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I am starting to learn Ruby on Rails. I have an application in mind that I would like to create, but I know I'm going to have to repeat a lot of the things that have already been done a million times (such as user authentication, etc).

I just found out about rails templates. From what I understand, you can use one of these templates to create a new rails application and set up a lot of the basics. Where can I find some of the most popular templates, and should I use one of them?

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8 Answers 8

up vote 5 down vote accepted

Andrew, if you are starting to learn RubyOnRails and have an application in mind, I suggest you DO NOT use any templates at all and do it by hand.

Rails templates primarily pull in gems and other external dependencies (plugins) into your app. The primary benefit of templates is for people who build so many Rails apps so often that they'd like to get bootstrapped really quickly.

You would learn more and feel much more confident about the whole process if you consciously chose the plugins/gems you need and progressively added them to your app.

Devise (popular authentication gem) goes so far to say, that if you are starting with Rails app, you should NOT use it.

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Here's a more current answer which applies to Rails 3 (the other answers are all from January 2010).

After playing around with editing application templates for a few months, I've found it can be a headache to assemble and maintain a application template. It helps to have a collection of "recipes" that can be maintained individually, then assembled into an application template.

I'm using the

rails3_devise_wizard

which is a version of the RailsWizard gem with custom recipes for a Devise starter app.

I've used it to create two application templates:

Rails 3 + Devise + RSpec + Cucumber Application Template

Rails 3 + Devise + RSpec + Cucumber + Mongoid Application Template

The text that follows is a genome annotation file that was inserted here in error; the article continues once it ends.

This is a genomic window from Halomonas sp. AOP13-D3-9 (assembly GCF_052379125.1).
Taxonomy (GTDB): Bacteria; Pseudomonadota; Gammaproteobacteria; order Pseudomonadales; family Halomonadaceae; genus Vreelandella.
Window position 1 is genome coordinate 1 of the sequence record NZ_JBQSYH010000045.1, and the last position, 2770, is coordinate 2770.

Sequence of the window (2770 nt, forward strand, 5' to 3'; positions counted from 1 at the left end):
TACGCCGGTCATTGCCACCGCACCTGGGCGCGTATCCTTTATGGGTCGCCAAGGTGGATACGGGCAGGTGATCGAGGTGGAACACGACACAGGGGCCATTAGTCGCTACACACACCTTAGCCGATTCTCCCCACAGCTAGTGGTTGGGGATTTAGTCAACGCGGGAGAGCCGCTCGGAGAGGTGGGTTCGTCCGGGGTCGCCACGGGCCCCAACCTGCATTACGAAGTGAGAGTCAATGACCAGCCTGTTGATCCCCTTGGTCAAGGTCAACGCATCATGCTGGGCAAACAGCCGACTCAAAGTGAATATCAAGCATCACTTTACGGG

which generate the following example apps

Rails 3 + Devise + RSpec + Cucumber Example App

Rails 3 + Devise + RSpec + Cucumber + Mongoid Example App

and each has detailed tutorials showing how they're built:

Rails 3 + Devise + RSpec + Cucumber Tutorial

Rails 3 + Devise + RSpec + Cucumber + Mongoid Tutorial

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Jeremy McAnally maintains a diverse collection here: http://github.com/jm/rails-templates/

I don't think there are any silver bullets, but they display a lot of techniques that templates allow.

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Rails Kits may also fit your needs, even though they're not actually Templates:

http://railskits.com/available-kits/

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Thanks Jeff....I'd totally forgotten about this site. –  btelles Jan 28 '10 at 0:13

There are several ways to extend a Rails application and/or start one off. You've mentioned just one of the big four. The others are:

  • Plugins
  • Engines
  • Gems
  • Templates

Templates are generally used to start out an application, but if designed correctly, you can use them to extend one. For example, many stock templates out there help setup a code repository, install a few plugins/gems, and perhaps fix up the layout a little so you don't have to. Of course, you'll usually do most of these when you first start out a project. At our company (3 developers) I created a template that sets up our dev and production environments, repositories, project tracking. Here's my favorite stock template: http://github.com/lhoeg/app_lego/network (The original hasn't done much work on it in a while, and I believe this is the best fork out there now)

Plugins and Gems are more or less becoming synonymous and there's little reason any more for people to create plugins, as gems are the more Ruby-standard way to package functionality. Generally you'll use plugins to add bits of very specific functionality to your application. This can range from adding user authentication, to calendaring, to adding locations and mapping to your app. Most plugins that I've used extend the ActiveRecord or database part of the application. If the plugin comes with views, controllers, or modifies your database tables it'll usually come with a generator. A good example is the Restful Authentication plugin's generator. A relatively good list of http://agilewebdevelopment.com/

Engines are the kings of modularity. They usually provide a lot more functionality than plugins. Whereas plugins and gems generally extend Rails itself, Engines are intent on extending YOUR application by adding a full set of views, controllers and models. Thus engines are entire Rails applications packaged into a neat little box that you can just plop into your app and instantly add a bunch of functionality. There's also an Engines directory at http://agilewebdevelopment.com/ but as you'll see, there aren't very many.

Hope this helps!

Berns

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Try to search on github, there are really a lot of cool stuff. http://github.com/search?langOverride=&q=rails-templates&repo=&start_value=1&type=Repositories

If you search a example of authentication try to search a authlogic-example on github.

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Ryan has some Rails templates: http://github.com/ryanb/rails-templates

It seems Jeremy's repository gave me a 404 when I tried it.

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We also develop and use Cybele which is for Rails 4. Regards.

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